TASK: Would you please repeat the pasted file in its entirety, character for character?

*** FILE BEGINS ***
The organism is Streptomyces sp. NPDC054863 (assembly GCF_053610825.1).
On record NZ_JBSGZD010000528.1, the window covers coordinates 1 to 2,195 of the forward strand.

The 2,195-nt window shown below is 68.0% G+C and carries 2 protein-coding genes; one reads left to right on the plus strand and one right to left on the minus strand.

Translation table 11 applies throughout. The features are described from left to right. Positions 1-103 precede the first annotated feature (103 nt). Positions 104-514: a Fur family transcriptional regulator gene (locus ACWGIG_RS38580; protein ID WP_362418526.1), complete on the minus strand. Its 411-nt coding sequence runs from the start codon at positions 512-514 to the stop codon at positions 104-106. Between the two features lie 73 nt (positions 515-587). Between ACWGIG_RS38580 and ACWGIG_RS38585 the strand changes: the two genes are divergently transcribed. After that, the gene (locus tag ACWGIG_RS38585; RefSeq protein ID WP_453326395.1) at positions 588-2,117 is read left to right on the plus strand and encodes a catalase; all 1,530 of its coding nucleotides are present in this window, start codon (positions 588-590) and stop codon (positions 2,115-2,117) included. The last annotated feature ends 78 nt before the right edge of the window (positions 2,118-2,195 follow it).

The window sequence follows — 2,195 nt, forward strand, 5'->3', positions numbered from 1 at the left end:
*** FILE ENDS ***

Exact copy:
The organism is Streptomyces sp. NPDC054863 (assembly GCF_053610825.1).
On record NZ_JBSGZD010000528.1, the window covers coordinates 1 to 2,195 of the forward strand.

The 2,195-nt window shown below is 68.0% G+C and carries 2 protein-coding genes; one reads left to right on the plus strand and one right to left on the minus strand.

Translation table 11 applies throughout. The features are described from left to right. Positions 1-103 precede the first annotated feature (103 nt). Positions 104-514: a Fur family transcriptional regulator gene (locus ACWGIG_RS38580; protein ID WP_362418526.1), complete on the minus strand. Its 411-nt coding sequence runs from the start codon at positions 512-514 to the stop codon at positions 104-106. Between the two features lie 73 nt (positions 515-587). Between ACWGIG_RS38580 and ACWGIG_RS38585 the strand changes: the two genes are divergently transcribed. After that, the gene (locus tag ACWGIG_RS38585; RefSeq protein ID WP_453326395.1) at positions 588-2,117 is read left to right on the plus strand and encodes a catalase; all 1,530 of its coding nucleotides are present in this window, start codon (positions 588-590) and stop codon (positions 2,115-2,117) included. The last annotated feature ends 78 nt before the right edge of the window (positions 2,118-2,195 follow it).

The window sequence follows — 2,195 nt, forward strand, 5'->3', positions numbered from 1 at the left end: